Yes, we have been using “industrial AI” (which includes ML) to bring a higher degree of prediction accuracy and optimization to operations, processes and assets. Combining AI with the deep industrial domain expertise that we possess — based on ABB automation systems controlling many of the world’s factories in a wide range of industries — empowers operators to run their industrial processes safer, more effectively and more sustainably.
Q: How do you make sure all this data is secure from a cybersecurity perspective?
A: That is a key question, especially since industrial manufacturing plants are a growing target of cybersecurity attacks. And, OT process data has, until recently, been subject to less strict security measures than traditional IT operations in a business.
The answer is that we have advanced cybersecurity defenses built into our software platforms and hardware devices that provide numerous levels of protection. So as the threat has been growing, so has our ability to ensure data security in the process industries — both on premises and in the cloud — to keep things safe.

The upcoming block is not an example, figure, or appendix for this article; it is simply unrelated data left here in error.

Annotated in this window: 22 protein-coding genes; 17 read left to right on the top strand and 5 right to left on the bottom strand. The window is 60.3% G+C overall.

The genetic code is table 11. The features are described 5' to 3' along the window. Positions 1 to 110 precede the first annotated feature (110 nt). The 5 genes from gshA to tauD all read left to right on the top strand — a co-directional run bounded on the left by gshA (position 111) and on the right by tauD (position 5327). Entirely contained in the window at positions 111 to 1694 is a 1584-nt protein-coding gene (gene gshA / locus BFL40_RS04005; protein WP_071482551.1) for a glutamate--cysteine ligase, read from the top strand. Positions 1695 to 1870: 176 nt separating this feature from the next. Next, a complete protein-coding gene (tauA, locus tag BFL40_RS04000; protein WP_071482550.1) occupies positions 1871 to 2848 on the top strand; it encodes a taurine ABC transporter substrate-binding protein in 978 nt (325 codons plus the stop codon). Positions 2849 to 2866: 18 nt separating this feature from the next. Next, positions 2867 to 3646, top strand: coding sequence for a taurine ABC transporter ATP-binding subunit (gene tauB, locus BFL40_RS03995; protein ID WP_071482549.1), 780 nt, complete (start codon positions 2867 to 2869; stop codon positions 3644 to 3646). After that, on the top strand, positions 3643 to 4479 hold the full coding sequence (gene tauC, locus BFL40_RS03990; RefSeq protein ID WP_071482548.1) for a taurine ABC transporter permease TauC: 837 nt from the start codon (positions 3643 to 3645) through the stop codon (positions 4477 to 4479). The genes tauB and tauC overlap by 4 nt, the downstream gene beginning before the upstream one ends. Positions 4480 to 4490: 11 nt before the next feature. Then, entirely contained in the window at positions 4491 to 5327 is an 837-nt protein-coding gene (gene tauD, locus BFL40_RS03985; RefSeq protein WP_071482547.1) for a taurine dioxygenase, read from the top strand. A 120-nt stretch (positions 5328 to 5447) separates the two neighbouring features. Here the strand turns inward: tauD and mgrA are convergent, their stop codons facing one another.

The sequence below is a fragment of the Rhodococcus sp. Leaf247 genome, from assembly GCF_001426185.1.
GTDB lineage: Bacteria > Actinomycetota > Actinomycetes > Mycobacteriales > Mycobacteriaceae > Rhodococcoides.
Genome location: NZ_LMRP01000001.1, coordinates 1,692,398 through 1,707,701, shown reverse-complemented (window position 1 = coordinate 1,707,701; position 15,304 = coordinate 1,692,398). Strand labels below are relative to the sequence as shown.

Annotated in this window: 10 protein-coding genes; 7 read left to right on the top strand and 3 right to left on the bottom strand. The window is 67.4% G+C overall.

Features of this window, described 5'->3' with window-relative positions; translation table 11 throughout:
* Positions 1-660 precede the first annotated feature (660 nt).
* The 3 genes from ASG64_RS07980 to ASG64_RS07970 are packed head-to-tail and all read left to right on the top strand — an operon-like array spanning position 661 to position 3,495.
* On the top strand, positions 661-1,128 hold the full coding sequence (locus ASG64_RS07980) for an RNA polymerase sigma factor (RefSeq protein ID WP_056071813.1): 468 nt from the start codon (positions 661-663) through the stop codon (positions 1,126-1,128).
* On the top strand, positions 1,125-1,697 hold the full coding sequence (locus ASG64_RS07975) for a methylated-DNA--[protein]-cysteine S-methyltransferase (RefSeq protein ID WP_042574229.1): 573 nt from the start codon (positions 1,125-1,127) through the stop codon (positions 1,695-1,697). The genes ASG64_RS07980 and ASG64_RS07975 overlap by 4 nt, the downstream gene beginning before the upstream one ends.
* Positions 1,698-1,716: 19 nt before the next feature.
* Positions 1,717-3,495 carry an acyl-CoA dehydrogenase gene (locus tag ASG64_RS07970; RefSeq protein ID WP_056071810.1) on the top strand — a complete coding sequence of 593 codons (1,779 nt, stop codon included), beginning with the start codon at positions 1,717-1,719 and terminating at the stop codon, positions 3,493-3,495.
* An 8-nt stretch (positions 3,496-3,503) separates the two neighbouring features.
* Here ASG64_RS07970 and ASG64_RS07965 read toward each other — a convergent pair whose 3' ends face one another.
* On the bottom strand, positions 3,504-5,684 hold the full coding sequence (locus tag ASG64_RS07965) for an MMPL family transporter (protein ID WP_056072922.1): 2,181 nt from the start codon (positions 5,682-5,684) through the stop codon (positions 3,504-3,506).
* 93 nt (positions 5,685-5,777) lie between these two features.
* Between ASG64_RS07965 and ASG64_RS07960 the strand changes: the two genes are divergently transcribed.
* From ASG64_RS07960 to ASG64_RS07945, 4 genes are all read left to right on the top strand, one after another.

Q: What do you see as the main barriers hindering implementation of advanced analytics in the process industries?
A: Honestly, the most common reason we hear for hesitation is the perceived complexity. People mistakenly think it is much more difficult to achieve than it really is. Another explanation we get is the incorrect belief that to use big data, you have to make massive capital expenditures, because it is an “all or nothing” undertaking. But it is not — you can start with small steps. Other reasons might be lack of cooperation between OT, IT and ET people and just the generally slow adoption of new digital tools in many industrial sectors.
The fact is that it is easy to join this digital mining journey, no matter where you are — and almost all companies and process professionals are at different points — by using data and signals that are already available in your process control, business and engineering systems. My best advice is simply this: Don’t be afraid, just get started. You can prioritize and choose to focus on a few quick wins, thereby creating a self-funding program to expand across the enterprise.
ABB Process Automation